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Online holiday grinch?

"Last Christmas everything went great. This Christmas it has not been so good:

Amazon.com shipped two out of the 27 items I ordered. I got an e-mail saying the others will be shipped 'when they become available.'

"Yo, it's Christmas, how about an estimation of when they will ship? How about a clarification about whether they are still guaranteed to arrive before the 24th if they are 'not available.' According to the Web site, each item is in stock and ships within 24 hours, so why do I get an e-mail saying the items are unavailable?

"So I went and ordered the same stuff at Buy.com and BooksAMillion.com, and canceled the unshipped items from Amazon.com. I got partial shipments from both of them as well, and both of their sites indicated that the items were in stock and would ship within 24 hours.

"If the stuff is not in stock, then don't tell people it is. The whole point of all this online stuff is to indicate stock in real time. The current situation is unacceptable. I think this is 'The year that Internet retailers got caught with their pants down.'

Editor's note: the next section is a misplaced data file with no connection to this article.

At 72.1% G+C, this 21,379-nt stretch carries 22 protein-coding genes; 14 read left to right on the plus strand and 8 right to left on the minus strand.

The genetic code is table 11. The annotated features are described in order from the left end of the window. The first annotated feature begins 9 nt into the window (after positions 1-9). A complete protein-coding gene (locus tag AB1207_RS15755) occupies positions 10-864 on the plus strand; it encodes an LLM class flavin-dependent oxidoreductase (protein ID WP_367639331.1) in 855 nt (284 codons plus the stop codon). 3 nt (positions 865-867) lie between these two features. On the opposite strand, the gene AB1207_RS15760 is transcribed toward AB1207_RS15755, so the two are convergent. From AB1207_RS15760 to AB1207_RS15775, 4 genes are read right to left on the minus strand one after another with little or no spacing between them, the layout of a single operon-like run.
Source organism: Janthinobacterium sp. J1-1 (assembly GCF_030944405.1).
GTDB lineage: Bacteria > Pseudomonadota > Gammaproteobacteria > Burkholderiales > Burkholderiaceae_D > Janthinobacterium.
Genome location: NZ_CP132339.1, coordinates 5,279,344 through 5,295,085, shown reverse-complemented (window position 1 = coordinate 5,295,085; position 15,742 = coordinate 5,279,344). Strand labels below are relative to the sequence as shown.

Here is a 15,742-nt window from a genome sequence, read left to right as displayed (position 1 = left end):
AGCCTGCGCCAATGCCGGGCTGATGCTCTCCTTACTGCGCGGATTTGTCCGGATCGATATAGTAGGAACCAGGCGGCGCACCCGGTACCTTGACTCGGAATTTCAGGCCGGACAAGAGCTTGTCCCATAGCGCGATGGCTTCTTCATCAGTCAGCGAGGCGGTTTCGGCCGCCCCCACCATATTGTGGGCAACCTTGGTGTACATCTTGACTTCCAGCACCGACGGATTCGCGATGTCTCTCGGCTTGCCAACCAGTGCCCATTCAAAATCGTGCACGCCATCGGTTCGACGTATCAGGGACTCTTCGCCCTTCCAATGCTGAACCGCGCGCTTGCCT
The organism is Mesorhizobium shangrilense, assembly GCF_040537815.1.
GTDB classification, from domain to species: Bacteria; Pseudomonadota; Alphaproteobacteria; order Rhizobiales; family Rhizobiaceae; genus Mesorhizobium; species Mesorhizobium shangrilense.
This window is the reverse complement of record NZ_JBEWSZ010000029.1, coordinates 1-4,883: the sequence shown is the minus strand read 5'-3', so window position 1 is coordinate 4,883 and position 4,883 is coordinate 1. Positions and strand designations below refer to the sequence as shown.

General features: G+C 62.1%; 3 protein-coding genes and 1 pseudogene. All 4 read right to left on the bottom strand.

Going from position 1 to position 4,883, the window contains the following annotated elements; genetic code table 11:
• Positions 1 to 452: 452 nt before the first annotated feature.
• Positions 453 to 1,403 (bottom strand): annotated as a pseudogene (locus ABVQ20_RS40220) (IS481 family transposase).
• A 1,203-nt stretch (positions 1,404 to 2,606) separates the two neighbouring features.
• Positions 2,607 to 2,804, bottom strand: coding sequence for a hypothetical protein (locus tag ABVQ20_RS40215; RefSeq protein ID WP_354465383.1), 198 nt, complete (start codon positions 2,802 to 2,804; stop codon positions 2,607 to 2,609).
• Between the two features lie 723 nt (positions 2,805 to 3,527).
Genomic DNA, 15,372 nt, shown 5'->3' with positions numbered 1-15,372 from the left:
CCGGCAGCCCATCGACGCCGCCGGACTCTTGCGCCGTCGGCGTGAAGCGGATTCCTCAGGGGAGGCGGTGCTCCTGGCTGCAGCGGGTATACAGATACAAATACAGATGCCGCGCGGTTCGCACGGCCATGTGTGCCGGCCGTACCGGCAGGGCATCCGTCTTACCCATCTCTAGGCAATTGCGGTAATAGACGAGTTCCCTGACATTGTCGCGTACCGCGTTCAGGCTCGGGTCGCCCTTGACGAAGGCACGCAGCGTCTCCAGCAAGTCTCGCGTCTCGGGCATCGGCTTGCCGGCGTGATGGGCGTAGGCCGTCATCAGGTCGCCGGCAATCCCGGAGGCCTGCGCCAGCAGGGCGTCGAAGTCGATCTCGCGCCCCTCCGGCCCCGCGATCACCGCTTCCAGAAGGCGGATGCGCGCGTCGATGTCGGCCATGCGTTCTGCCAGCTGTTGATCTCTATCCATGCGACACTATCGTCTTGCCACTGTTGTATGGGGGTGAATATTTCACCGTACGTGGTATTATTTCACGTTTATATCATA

"It doesn't appear they were prepared for the volume of orders they are receiving.

"Most e-tailers think customers are willing to pay 10 percent to 20 percent above local stores prices and deal with two to three to four weeks' delay, messed up orders, bad billing, etc. I am out. ..."

"I placed an order Dec. 4. The order status remained 'in progress' through Dec.

15. I called the customer service number. I asked two questions: Why had my credit card been charged when the product hadn't shipped?

"The response that I received was that they were a middle man and that customers were charged immediately to 'prevent customers from canceling orders.' For shame! When I asked about the status of my order, I was informed that it was on back-order. Nowhere was this indicated on the order status Web site page for my order.

"What could they do from an IT perspective to make the experience better? I don't know that it is the IT that needs to be improved, but rather the integrity and honesty."

Should IS cater to small internal groups?

"There are many special needs of departments, divisions, or offices of companies with very capable IS staffs that will never be developed in-house because the project is either too small or everyone in the IS department is too busy.

"These applications can be mission critical to the department. Often, I'm replacing monstrosities created with spreadsheets, word processing macros, or end-user database tools."

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